A theology student will get firsthand experience of the Auschwitz-Birkenau concentration camp this summer to examine the ethical responsibilities of scholars and professionals and how their work affects global atrocities.
Eric Martin, a doctoral student studying systematic theology, is the recipient of a Fellowship at Auschwitz for the Study of Professional Ethics (FASPE). Beginning this week, Martin will join graduate students from five different disciplines—business, journalism, law, medicine, and religion—for a two-week intensive study of the Holocaust and its impact on contemporary ethics.
The FASPE program highlights the impact that respected leaders and practitioners in these professions had during the pre-War World II era on designing, enabling, and executing the crimes of Nazi Germany.
“As a Christian, I see my role as a peacemaker, which is what drew me to this fellowship,” Martin said. “I believe this is going to be a powerful and possibly transforming experience.”
The fellows will begin their studies in New York, then travel to Berlin, Krakow, and Auschwitz (the German name for a Polish town called Oświeçim). Over the two weeks, the fellows will consider what roles of each of their professions played in Nazi Germany and how the moral codes of these professions were distorted or dismantled entirely to enable the Holocaust.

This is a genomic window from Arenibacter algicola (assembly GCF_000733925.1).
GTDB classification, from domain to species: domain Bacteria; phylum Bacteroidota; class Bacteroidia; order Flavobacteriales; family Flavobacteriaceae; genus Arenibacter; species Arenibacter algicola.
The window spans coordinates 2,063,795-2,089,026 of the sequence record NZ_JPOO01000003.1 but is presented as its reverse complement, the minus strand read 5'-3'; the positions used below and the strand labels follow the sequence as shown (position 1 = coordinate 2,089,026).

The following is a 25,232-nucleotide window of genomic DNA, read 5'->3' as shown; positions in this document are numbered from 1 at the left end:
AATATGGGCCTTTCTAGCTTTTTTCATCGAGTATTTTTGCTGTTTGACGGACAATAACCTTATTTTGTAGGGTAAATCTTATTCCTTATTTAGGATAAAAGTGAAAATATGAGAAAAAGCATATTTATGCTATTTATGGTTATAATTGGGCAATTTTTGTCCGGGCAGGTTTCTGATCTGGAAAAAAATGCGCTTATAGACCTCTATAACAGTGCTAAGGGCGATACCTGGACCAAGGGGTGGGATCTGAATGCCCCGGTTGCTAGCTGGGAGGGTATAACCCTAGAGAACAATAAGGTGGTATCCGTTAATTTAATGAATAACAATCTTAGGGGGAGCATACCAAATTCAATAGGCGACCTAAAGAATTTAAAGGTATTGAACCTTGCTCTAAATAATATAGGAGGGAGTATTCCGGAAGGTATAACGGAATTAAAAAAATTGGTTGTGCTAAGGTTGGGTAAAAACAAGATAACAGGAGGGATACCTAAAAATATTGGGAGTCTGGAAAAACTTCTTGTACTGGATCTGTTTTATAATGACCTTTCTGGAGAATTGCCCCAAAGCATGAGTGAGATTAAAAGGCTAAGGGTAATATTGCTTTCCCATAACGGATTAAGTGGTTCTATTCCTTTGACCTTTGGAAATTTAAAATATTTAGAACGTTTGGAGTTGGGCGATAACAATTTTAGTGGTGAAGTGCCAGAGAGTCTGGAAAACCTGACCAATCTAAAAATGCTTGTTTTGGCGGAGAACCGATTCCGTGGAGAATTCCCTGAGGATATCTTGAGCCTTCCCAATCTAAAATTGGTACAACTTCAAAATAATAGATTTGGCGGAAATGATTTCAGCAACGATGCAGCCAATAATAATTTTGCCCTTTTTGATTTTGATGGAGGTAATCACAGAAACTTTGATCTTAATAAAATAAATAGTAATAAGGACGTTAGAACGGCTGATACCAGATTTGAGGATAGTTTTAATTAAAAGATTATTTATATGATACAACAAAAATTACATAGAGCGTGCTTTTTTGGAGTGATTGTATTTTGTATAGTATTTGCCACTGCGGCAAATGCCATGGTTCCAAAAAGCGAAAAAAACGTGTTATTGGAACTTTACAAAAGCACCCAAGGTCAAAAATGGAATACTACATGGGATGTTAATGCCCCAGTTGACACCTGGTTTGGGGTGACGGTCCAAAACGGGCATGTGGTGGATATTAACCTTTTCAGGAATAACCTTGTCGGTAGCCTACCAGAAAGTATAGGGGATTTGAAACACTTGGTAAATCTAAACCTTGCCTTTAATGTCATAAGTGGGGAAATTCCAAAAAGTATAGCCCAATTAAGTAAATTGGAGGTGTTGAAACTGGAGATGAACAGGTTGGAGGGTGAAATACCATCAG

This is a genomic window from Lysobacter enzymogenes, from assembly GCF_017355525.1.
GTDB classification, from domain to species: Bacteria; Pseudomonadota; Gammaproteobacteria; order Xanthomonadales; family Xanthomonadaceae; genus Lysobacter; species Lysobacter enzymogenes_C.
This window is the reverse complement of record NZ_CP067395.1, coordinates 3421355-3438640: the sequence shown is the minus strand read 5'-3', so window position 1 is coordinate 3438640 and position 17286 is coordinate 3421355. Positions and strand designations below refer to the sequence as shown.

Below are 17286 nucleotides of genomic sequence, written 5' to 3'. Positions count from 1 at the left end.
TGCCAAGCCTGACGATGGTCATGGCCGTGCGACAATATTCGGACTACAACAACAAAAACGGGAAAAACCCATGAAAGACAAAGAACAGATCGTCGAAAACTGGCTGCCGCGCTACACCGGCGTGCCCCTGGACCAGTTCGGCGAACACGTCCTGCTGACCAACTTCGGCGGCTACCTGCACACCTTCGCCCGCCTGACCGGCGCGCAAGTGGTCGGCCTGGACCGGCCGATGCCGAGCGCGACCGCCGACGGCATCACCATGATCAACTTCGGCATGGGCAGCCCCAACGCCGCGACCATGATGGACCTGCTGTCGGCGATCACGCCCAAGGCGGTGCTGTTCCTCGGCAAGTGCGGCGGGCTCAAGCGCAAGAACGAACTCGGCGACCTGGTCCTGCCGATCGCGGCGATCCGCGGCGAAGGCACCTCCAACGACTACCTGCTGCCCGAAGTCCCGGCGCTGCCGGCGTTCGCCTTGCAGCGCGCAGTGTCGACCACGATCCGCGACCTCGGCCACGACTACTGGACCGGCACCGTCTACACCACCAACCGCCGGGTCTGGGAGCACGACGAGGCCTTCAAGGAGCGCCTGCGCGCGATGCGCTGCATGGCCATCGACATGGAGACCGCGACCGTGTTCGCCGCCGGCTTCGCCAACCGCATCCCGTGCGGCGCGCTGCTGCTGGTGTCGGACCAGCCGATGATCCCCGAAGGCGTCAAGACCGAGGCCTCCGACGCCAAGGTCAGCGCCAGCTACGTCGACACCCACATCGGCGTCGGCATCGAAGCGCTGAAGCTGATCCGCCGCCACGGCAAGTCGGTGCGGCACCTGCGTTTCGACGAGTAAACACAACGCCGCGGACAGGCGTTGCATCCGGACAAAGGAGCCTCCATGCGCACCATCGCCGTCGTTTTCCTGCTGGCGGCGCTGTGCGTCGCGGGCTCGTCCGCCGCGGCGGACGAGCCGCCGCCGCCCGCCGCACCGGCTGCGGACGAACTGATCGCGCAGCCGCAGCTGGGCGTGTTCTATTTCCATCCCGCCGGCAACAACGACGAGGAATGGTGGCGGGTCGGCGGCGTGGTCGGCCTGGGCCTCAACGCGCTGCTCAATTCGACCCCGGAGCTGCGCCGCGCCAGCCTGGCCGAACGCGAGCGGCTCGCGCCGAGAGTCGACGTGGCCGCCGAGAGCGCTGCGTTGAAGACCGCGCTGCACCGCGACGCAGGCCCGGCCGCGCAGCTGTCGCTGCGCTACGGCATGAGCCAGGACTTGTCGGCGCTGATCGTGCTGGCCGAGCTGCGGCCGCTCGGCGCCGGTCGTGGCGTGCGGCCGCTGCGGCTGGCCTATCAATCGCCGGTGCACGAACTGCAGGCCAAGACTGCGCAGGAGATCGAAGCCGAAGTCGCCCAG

Martin will look specifically at how Christian theology—particularly the view of Judaism as a “stilted form” of Christianity—was used to condone Nazi war crimes. By understanding how this occurred in the past, Martin said, we have a better chance at preventing theologically-grounded violence in the future.
“It was this idea that Jews are incomplete in their faith that led to violent ideologies in Nazi Germany. Nazis played on this theology in their rationale for the Holocaust,” Martin said.
“It is important that theologians don’t take doctrine more seriously than human beings and human dignity. If those two conflict, then it is the doctrine that should go. That mistake seems to have been a key element in the Holocaust… and it’s something the church is still working on, especially now in terms of Christian-Muslim relations.”
Run under the auspices of the Museum of Jewish Heritage—A Living Memorial to the Holocaust, the fellowship program involves seminars and lectures by FASPE faculty; historical, cultural, philosophy, and literary study; survivor testimony; and workshops in Berlin, Auschwitz, and Krakow.